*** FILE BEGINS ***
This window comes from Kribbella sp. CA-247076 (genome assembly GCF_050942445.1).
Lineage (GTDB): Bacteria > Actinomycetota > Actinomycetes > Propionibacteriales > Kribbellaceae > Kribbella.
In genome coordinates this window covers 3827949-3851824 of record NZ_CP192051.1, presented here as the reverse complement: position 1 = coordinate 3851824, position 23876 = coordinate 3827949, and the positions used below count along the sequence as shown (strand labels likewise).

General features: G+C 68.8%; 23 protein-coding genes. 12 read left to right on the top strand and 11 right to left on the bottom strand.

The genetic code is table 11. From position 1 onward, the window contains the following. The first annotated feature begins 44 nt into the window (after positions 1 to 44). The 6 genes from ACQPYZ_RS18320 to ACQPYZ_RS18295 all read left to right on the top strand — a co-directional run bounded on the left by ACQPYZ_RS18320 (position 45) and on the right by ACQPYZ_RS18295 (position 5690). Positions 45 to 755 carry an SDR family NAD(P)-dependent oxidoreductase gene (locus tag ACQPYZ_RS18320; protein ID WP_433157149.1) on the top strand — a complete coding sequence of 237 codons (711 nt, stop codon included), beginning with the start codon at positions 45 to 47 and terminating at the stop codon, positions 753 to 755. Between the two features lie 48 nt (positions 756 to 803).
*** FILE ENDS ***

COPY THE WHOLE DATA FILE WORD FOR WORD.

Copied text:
This window comes from Kribbella sp. CA-247076 (genome assembly GCF_050942445.1).
Lineage (GTDB): Bacteria > Actinomycetota > Actinomycetes > Propionibacteriales > Kribbellaceae > Kribbella.
In genome coordinates this window covers 3827949-3851824 of record NZ_CP192051.1, presented here as the reverse complement: position 1 = coordinate 3851824, position 23876 = coordinate 3827949, and the positions used below count along the sequence as shown (strand labels likewise).

General features: G+C 68.8%; 23 protein-coding genes. 12 read left to right on the top strand and 11 right to left on the bottom strand.

The genetic code is table 11. From position 1 onward, the window contains the following. The first annotated feature begins 44 nt into the window (after positions 1 to 44). The 6 genes from ACQPYZ_RS18320 to ACQPYZ_RS18295 all read left to right on the top strand — a co-directional run bounded on the left by ACQPYZ_RS18320 (position 45) and on the right by ACQPYZ_RS18295 (position 5690). Positions 45 to 755 carry an SDR family NAD(P)-dependent oxidoreductase gene (locus tag ACQPYZ_RS18320; protein ID WP_433157149.1) on the top strand — a complete coding sequence of 237 codons (711 nt, stop codon included), beginning with the start codon at positions 45 to 47 and terminating at the stop codon, positions 753 to 755. Between the two features lie 48 nt (positions 756 to 803).